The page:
25 for 25 – Frankly, My Dear, I Don’t Give a Damnurai

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John Sturges’ The Magnificent Seven from 1960 is possibly one of the most formative movie-watching experiences of my life. It’s one of the few movies I’ve ever heard my dad be enthusiastic (possibly the second most enthusiastic he’s ever been save for The Battle of Algiers. It was definitely the movie I watched long before I got a chance to look at Kurosawa Akira’s classic Seven Samurai. I grew up wanting to be Yul Brynner (though the list of people I wanted to be as a kid is vast… at one point it was Godzilla, I’m sure) and there are frankly some remakes in cinema where which version you watch first seems to be the one that you overall prefer between the two.

If you are expecting me to claim I prefer The Magnificent Seven to Seven Samurai, you will be severely disappointed. The Magnificent Seven is the one I hold dear with all of my heart and I would even dare to claim there ARE areas where it does in fact improve over Samurai (namely in its treatment of its villains… casting Eli Wallach will do that), but there’s no context where Seven Samurai is not the overall better movie. And given that this is a Seven Samurai lovefest, that is the last we’ll hear of the cowboy flick for now.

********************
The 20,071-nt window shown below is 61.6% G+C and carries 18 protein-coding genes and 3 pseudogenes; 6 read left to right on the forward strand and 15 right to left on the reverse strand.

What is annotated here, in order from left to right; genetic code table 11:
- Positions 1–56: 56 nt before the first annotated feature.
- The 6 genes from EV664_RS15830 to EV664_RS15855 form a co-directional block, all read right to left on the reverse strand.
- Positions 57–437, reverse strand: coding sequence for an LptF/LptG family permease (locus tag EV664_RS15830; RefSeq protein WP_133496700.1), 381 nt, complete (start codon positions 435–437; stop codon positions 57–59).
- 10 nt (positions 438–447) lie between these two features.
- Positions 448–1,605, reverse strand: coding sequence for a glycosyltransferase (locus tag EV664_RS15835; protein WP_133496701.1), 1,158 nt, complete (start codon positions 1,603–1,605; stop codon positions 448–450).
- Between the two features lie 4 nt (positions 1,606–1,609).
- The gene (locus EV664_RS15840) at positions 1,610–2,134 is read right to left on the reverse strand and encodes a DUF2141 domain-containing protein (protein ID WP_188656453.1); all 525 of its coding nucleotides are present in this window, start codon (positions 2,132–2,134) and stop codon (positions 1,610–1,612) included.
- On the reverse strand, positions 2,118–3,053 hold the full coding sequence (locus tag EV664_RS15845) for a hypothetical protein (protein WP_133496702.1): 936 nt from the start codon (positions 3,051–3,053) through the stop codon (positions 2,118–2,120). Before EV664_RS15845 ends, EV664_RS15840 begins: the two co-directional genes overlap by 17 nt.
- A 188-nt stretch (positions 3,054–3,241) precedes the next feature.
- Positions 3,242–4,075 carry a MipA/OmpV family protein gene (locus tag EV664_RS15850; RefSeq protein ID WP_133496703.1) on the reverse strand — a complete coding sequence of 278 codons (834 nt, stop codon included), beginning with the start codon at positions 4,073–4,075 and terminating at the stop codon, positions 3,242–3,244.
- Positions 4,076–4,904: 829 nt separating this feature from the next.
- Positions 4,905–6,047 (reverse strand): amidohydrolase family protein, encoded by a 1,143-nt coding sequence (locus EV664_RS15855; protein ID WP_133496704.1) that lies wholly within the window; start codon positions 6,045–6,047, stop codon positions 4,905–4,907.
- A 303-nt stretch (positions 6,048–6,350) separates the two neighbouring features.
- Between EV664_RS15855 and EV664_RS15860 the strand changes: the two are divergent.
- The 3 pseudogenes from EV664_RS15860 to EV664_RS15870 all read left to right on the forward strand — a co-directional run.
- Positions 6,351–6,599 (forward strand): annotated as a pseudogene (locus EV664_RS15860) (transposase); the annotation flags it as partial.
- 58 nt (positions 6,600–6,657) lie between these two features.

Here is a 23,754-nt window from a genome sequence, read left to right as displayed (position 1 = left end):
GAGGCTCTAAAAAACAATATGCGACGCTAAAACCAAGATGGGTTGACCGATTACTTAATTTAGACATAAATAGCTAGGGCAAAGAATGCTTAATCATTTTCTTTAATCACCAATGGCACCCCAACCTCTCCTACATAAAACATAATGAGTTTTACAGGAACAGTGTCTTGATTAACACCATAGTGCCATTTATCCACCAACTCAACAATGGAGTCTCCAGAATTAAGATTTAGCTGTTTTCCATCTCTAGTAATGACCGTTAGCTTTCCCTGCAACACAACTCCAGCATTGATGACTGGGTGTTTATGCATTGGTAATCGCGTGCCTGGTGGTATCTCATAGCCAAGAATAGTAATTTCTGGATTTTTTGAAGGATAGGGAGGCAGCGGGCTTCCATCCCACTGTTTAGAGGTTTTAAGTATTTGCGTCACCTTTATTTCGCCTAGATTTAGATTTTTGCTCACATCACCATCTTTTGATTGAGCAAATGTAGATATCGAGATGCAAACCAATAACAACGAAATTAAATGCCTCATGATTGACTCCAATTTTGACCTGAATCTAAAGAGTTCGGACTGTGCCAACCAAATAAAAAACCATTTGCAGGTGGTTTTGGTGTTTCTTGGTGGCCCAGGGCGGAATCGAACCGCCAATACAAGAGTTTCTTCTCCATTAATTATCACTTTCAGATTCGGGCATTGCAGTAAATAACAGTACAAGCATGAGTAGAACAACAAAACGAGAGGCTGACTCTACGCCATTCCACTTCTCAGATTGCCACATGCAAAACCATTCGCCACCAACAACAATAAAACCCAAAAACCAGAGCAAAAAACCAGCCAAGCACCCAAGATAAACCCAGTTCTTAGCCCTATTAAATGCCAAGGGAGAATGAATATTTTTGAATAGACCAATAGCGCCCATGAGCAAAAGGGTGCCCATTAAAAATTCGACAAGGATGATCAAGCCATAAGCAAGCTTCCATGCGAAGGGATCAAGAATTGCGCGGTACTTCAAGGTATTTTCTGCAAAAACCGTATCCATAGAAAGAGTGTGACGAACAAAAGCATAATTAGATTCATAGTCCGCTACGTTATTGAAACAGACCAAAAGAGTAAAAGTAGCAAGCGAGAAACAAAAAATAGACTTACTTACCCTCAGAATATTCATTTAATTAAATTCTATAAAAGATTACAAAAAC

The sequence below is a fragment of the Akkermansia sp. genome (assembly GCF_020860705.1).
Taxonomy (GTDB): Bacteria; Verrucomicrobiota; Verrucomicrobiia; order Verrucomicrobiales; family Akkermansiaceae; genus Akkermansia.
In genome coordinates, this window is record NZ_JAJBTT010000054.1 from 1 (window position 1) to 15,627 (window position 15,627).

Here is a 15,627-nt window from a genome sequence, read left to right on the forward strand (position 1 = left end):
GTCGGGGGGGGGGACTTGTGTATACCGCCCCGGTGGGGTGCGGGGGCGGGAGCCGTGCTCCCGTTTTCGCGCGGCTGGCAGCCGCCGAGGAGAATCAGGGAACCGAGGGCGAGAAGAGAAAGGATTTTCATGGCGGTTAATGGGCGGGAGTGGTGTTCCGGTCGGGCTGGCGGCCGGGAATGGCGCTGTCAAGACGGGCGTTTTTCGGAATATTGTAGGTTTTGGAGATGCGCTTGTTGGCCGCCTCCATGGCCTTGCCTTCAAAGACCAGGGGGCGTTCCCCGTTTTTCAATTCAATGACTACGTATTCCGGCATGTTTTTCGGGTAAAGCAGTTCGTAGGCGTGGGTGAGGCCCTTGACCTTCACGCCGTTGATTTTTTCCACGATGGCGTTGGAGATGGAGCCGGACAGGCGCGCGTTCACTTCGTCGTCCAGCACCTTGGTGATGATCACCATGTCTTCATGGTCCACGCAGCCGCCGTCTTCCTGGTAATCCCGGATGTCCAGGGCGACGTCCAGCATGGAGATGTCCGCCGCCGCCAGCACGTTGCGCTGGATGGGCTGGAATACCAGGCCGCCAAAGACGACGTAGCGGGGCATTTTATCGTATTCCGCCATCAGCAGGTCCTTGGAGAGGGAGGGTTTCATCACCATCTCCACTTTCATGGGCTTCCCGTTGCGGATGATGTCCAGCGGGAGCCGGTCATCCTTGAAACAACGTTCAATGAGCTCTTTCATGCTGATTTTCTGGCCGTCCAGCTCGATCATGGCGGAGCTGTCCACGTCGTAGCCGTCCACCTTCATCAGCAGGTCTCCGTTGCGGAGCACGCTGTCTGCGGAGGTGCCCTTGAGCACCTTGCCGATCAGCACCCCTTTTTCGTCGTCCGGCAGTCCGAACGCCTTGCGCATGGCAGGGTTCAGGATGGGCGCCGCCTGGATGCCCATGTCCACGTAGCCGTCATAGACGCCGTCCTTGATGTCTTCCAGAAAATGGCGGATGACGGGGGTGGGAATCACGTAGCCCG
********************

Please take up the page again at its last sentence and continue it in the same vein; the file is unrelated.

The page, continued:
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The hook is recognizable in its simplicity: in the volatile Sengoku period of Japan, a farmer overhears a passing bandit army planning to attack his isolated village soon and brings the new to the rest of the unmartialed fellow farmers, who wallow in misery at this threat. Desperate, they ask the village elder Gisaku (Kodo Kokuten) for advice he tells three villagers to go to the village to recruit samurai with the sole promise of food, which proves to be a challenge worthy of its own hour’s worth of content (in the shortest-feeling 207 minute movie in history) due to the samurai’s pride. Eventually, they’re able to scrounge together a motley but dedicated crew of samurai: war-weary Kambei (Shimura Takashi), his impressionable disciple Katsushiro (Kimura Isao), Kambei’s former comrade Shichiroji (Kato Daisuke), the strategical Gorobei (Inaba Yoshio), laconic swordsmaster Kyuzo (Miyaguchi Seiji), and the cheerful Heihachi (Chiaki Minoru). As they’re on their way to the village, they’re tagged along by the temperamental animalistic Kikuchiyo (Mifune Toshiro) who insists he’s totally a samurai when it’s clear he’s not “legally” and ends up making up the seventh warrior recruited to train the villagers to defend their home against the bandits.